The 127 staffers were cut down from the longlist of 142 persons it sent to this medium, 10 of whom were on PREMIUM TIMES’ initial list of 21. It said six others were not its staff members and gave no information about the remaining five.
In the ministry’s list of 142, it said 15 of them, to whom it said a total of N465 million was paid, are not its staff members.
“This may be due to the fact that the ministry has been separated from the ministry of works and housing,” the letter dated October 14 and signed by the ministry’s director of finance, Adewumi Omotayo, read.
What N157 million was used for
A review of the ministry’s N157 million paid to 127 staffers showed that a total of N141.3 million as duty tour allowance to 97 staffers, with the highest amount of N28.78 million going to one Nwachukwu Chiemeka Ogbonna. How a single staff member will receive almost N29million in duty tour allowance in four months remains unclear.
Another N3.3 million was paid as “open pocket expense” to 20 personnel, the ministry’s response showed. Ajanaku Waidi got N337,000 of this amount.
Likewise, N7.2 million was paid to four personnel to purchase office equipment. They include: Adikwu Ogbe Friday, N745,789; Agbawa Ogueri George, N1.1 million; Ahmed Yaro Nafisa, N583,200; Olutayo Andrew Bukola, N4.8 million.
An advance payment (imprest) of N382,400 was also paid to three employees (Akanbi Iyabo, Akinyemi Adefunke and Alawode Felicia).
Other payments include N4.6 million for “printing of document FEC memos”; N476,600 as payment for union matter; and N530,600 as (four months) salary to Bobai Rifkatu, a domestic attendant in the ministry (or commissionaire as described by the ministry). Although the ministry said its staff members who benefited are from level 12 to 17.
The ministry’s payments of monies into private accounts violates chapter 7, section 701 of the financial regulation of the country.
Agencies are compelled by the provision “to operate only three bank accounts as follows: salary account, overhead cost account and revenue account” as “no other bank account shall be allowed without the express approval of the Accountant-General.”
Section 713 of the same chapter also says under no condition should personal money be paid into the government’s bank account “nor shall any public money be paid into a private bank account.”
“An officer who pays public money into a private account is deemed to have done so with fraudulent intention,” the section reads.
The Nigerian government launched the open treasury portal in December 2019, as part of a move towards increasing transparency in government spending. It, however, did not take off until 2020, although the daily update of the portal remained sluggish as of March.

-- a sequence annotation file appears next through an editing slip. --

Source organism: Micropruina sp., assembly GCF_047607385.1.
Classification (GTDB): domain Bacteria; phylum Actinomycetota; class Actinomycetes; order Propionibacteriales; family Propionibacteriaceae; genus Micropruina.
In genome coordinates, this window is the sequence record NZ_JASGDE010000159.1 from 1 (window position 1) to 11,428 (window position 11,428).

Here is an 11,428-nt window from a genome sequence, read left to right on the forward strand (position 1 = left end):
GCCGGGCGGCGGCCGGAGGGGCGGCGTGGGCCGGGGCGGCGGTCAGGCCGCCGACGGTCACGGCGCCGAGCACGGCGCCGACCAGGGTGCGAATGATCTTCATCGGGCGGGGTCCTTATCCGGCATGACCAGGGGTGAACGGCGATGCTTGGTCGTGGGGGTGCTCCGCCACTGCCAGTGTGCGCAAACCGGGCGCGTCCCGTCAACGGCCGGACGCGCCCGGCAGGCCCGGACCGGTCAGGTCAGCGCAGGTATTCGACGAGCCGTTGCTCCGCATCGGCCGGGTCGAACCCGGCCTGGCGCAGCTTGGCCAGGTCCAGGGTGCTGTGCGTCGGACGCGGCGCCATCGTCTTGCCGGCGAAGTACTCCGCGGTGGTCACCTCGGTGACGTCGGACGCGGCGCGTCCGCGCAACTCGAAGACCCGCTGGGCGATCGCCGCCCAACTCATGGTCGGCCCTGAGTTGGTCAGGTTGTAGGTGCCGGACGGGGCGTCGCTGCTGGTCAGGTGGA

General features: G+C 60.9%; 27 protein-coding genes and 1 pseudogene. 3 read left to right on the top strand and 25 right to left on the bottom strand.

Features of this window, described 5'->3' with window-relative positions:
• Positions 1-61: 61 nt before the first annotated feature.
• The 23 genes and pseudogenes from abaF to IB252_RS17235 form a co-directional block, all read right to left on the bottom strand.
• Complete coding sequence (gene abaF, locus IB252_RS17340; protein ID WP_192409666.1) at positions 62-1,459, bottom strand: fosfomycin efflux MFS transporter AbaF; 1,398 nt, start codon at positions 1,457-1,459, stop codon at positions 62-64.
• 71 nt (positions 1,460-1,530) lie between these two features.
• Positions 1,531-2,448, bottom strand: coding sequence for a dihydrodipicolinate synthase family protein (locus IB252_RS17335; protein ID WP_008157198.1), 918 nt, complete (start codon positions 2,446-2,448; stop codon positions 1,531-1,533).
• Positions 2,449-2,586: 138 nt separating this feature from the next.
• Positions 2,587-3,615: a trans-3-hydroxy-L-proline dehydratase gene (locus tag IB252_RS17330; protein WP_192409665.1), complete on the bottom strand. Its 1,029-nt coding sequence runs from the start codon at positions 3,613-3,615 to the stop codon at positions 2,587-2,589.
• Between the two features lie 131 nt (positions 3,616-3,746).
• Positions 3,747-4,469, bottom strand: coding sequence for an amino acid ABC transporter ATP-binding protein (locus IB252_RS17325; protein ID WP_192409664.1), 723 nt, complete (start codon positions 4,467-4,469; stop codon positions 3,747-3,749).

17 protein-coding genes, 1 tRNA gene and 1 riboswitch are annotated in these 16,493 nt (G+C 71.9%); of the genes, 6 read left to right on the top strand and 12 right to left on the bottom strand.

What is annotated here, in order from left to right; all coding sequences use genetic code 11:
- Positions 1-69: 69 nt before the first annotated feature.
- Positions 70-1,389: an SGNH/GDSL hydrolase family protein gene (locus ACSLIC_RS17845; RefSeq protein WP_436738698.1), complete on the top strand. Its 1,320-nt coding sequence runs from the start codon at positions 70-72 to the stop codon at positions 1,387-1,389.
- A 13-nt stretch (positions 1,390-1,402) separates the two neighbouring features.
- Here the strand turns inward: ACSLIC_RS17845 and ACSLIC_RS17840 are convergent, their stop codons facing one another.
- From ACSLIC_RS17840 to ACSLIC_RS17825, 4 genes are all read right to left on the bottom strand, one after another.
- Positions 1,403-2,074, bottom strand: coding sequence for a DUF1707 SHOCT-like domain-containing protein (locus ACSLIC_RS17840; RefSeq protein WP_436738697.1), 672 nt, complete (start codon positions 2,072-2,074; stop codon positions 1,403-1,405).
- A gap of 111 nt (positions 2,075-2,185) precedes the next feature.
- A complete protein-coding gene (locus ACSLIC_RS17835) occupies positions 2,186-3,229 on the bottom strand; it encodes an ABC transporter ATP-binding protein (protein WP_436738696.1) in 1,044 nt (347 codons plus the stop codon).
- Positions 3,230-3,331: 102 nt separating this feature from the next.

The portal aims to provide a comprehensive space for the collation of data by all ministries, departments and agencies (MDAs) on budget implementation, financial records, as well as transactions above certain thresholds.
But a series of discrepancies on the portal has raised concerns among accountability advocates.
In June, a civic advocacy group, BudgIT, said, between January and July 2019, it discovered that large sums were paid into personal accounts, including several records with vague descriptions and other discrepancies on the PORTAL. In the same month, ₦13.5 million was paid to “Jauro Aishatu Audu” for “capacity building.”
“Over 2,900 payments to individuals were recorded at an aggregate value of ₦51 billion,” the group said. “A few examples include, ₦2.04 billion , ₦2.04 billion and ₦1 billion paid into personal accounts on the 21st of June 2019 without any payment description along with another ₦68 million payment for “Ogunsuyi” and ₦15.8 million for “international” on other dates.
“In the same 2019, we also discovered payment records without descriptions or beneficiary information. At least 5,000 payment records valued at ₦278 billion were without descriptions and 275 payment records with a value of ₦43 billion were without beneficiary name.
“These inconspicuous payments cannot be assessed or traced by citizens and interested parties, thereby defeating the purpose of the platform to foster transparency.”
This is the first installation of a series of reports on how the nation’s ministries are breaching the law to make payments into private accounts of their employees and other private individuals.